You aren’t alone if the first thing you think of when you think of the holiday season is stress, stress, and more stress. All of that added stress can lead to serious health problems.
Studies have shown that there is an increase in cardiac events during the holiday season, possibly triggered by activities such as shoveling heavy snow or a packed calendar of events. During this hectic time, do not ignore your heart health.
It’s important to recognize the warning signs of a heart attack. “50% of patients who present with a heart attack experience atypical symptoms” says Dr. D.P. Suresh, Cardiologist and Medical Director at the Florence Wormwald Heart and Vascular Institute at St. Elizabeth.
Most people think the only symptoms of a heart attack are severe pain in the chest or arm. But there are other tell-tale symptoms that could be warning signs of a heart attack, including:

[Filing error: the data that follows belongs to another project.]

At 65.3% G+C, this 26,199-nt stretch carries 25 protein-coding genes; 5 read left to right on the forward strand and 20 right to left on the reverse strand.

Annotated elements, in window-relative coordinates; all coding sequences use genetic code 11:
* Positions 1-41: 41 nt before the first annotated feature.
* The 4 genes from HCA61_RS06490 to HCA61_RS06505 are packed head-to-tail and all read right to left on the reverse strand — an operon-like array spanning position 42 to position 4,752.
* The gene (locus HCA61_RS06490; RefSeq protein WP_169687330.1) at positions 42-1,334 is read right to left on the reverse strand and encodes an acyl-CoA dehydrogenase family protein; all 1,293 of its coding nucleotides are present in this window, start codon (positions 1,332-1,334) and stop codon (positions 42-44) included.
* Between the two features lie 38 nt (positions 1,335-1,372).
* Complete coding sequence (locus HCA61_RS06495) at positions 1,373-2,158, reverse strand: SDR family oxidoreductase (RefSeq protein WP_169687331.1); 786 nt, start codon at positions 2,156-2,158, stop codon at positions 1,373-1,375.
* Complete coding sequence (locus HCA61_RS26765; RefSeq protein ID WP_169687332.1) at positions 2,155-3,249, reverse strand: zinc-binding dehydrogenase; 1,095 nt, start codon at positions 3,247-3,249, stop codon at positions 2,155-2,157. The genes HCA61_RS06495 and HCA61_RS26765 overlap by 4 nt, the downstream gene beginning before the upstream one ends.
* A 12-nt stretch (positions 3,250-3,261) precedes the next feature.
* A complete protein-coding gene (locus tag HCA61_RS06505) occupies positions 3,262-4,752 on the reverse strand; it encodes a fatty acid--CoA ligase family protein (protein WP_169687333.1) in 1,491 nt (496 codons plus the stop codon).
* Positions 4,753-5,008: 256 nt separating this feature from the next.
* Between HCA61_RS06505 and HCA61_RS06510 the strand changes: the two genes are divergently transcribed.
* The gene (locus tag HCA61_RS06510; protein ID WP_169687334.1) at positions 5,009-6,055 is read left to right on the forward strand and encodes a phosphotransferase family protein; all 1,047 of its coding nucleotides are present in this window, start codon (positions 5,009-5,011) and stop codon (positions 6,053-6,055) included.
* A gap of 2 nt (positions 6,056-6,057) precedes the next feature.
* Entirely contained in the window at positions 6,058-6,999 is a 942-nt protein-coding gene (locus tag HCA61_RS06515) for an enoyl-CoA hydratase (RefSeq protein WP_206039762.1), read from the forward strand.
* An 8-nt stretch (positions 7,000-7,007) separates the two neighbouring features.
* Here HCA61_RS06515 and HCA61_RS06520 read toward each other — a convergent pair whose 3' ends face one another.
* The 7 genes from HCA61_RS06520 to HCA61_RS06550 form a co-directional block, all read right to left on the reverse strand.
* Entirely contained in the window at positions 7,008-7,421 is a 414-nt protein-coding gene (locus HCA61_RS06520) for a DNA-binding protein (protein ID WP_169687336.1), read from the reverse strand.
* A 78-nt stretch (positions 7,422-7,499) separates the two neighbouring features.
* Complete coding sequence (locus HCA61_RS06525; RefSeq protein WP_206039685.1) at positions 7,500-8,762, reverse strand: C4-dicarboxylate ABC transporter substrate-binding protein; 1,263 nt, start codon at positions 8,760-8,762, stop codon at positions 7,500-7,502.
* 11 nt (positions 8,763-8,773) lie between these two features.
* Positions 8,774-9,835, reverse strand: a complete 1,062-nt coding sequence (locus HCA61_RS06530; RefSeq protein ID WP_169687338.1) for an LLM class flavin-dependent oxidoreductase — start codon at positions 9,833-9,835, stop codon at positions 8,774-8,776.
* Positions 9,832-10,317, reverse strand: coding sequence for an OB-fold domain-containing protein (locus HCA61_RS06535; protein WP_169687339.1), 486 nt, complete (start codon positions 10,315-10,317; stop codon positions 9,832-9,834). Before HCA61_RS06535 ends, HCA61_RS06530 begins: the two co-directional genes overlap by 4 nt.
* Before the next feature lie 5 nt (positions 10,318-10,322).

- Dizziness, light-headed feeling
- General weakness
- Heart palpations
- Discomfort in the throat, jaw, neck, back or arms
- Stomach pain
- Swollen legs, feet, and ankles
- Shortness of breath or trouble breathing
Triggers of a Heart Attack
The same symptoms you may feel when you are having a heart attack can be a warning sign of an impending heart attack.
“In order to prevent a major cardiac event, you should think about your heart if you are experiencing any unusual symptoms,” said Dr. Suresh. “Especially if you have a family history or personal history of heart disease.”
A heart attack occurs when a piece of plaque that lines an artery breaks away and blocks the flow of blood to your heart. A heart attack may be inevitable, but it could also be triggered by an event. For someone at risk for a heart attack, the following are common triggers for a heart event:
- Lack of sleep
- Physical exertion
Many of these triggers are commonplace around the holidays, take the time to make yourself a priority. If anything doesn’t feel right or if you’re ever in doubt about a symptom or concern, take action to secure the future of your heart. Call (859) 287-3045 to schedule an appointment with one of our nationally recognized cardiologists.
If you think you’re having a heart attack, call 911 right away. Don’t risk it, take the appropriate steps to find out.